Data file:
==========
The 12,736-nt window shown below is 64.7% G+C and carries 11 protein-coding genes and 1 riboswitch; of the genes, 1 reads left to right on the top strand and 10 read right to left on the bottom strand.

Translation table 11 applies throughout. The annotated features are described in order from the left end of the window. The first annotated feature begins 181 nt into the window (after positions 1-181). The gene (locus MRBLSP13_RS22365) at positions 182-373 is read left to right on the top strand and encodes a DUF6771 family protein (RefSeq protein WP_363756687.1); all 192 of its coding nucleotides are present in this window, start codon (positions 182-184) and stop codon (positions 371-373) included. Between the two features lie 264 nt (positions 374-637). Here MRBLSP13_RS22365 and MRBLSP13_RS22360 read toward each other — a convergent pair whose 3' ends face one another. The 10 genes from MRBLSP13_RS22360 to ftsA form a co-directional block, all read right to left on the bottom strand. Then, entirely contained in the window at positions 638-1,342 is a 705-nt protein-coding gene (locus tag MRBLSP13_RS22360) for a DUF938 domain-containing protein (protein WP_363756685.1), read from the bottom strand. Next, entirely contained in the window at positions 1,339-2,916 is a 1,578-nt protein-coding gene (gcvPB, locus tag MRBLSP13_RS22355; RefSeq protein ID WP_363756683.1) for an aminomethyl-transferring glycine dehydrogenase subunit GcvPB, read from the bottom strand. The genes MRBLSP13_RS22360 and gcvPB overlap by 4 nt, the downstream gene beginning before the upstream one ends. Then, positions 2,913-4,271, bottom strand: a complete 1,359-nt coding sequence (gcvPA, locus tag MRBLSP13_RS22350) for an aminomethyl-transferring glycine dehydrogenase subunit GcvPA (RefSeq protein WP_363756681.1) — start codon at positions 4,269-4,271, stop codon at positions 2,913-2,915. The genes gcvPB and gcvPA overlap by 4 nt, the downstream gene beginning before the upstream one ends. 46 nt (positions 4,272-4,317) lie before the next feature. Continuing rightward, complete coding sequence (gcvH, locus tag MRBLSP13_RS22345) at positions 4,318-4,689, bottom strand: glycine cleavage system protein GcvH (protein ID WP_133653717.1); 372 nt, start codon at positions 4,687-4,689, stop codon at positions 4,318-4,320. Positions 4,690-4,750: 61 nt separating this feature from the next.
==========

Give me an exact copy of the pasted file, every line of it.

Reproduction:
The 12,736-nt window shown below is 64.7% G+C and carries 11 protein-coding genes and 1 riboswitch; of the genes, 1 reads left to right on the top strand and 10 read right to left on the bottom strand.

Translation table 11 applies throughout. The annotated features are described in order from the left end of the window. The first annotated feature begins 181 nt into the window (after positions 1-181). The gene (locus MRBLSP13_RS22365) at positions 182-373 is read left to right on the top strand and encodes a DUF6771 family protein (RefSeq protein WP_363756687.1); all 192 of its coding nucleotides are present in this window, start codon (positions 182-184) and stop codon (positions 371-373) included. Between the two features lie 264 nt (positions 374-637). Here MRBLSP13_RS22365 and MRBLSP13_RS22360 read toward each other — a convergent pair whose 3' ends face one another. The 10 genes from MRBLSP13_RS22360 to ftsA form a co-directional block, all read right to left on the bottom strand. Then, entirely contained in the window at positions 638-1,342 is a 705-nt protein-coding gene (locus tag MRBLSP13_RS22360) for a DUF938 domain-containing protein (protein WP_363756685.1), read from the bottom strand. Next, entirely contained in the window at positions 1,339-2,916 is a 1,578-nt protein-coding gene (gcvPB, locus tag MRBLSP13_RS22355; RefSeq protein ID WP_363756683.1) for an aminomethyl-transferring glycine dehydrogenase subunit GcvPB, read from the bottom strand. The genes MRBLSP13_RS22360 and gcvPB overlap by 4 nt, the downstream gene beginning before the upstream one ends. Then, positions 2,913-4,271, bottom strand: a complete 1,359-nt coding sequence (gcvPA, locus tag MRBLSP13_RS22350) for an aminomethyl-transferring glycine dehydrogenase subunit GcvPA (RefSeq protein WP_363756681.1) — start codon at positions 4,269-4,271, stop codon at positions 2,913-2,915. The genes gcvPB and gcvPA overlap by 4 nt, the downstream gene beginning before the upstream one ends. 46 nt (positions 4,272-4,317) lie before the next feature. Continuing rightward, complete coding sequence (gcvH, locus tag MRBLSP13_RS22345) at positions 4,318-4,689, bottom strand: glycine cleavage system protein GcvH (protein ID WP_133653717.1); 372 nt, start codon at positions 4,687-4,689, stop codon at positions 4,318-4,320. Positions 4,690-4,750: 61 nt separating this feature from the next.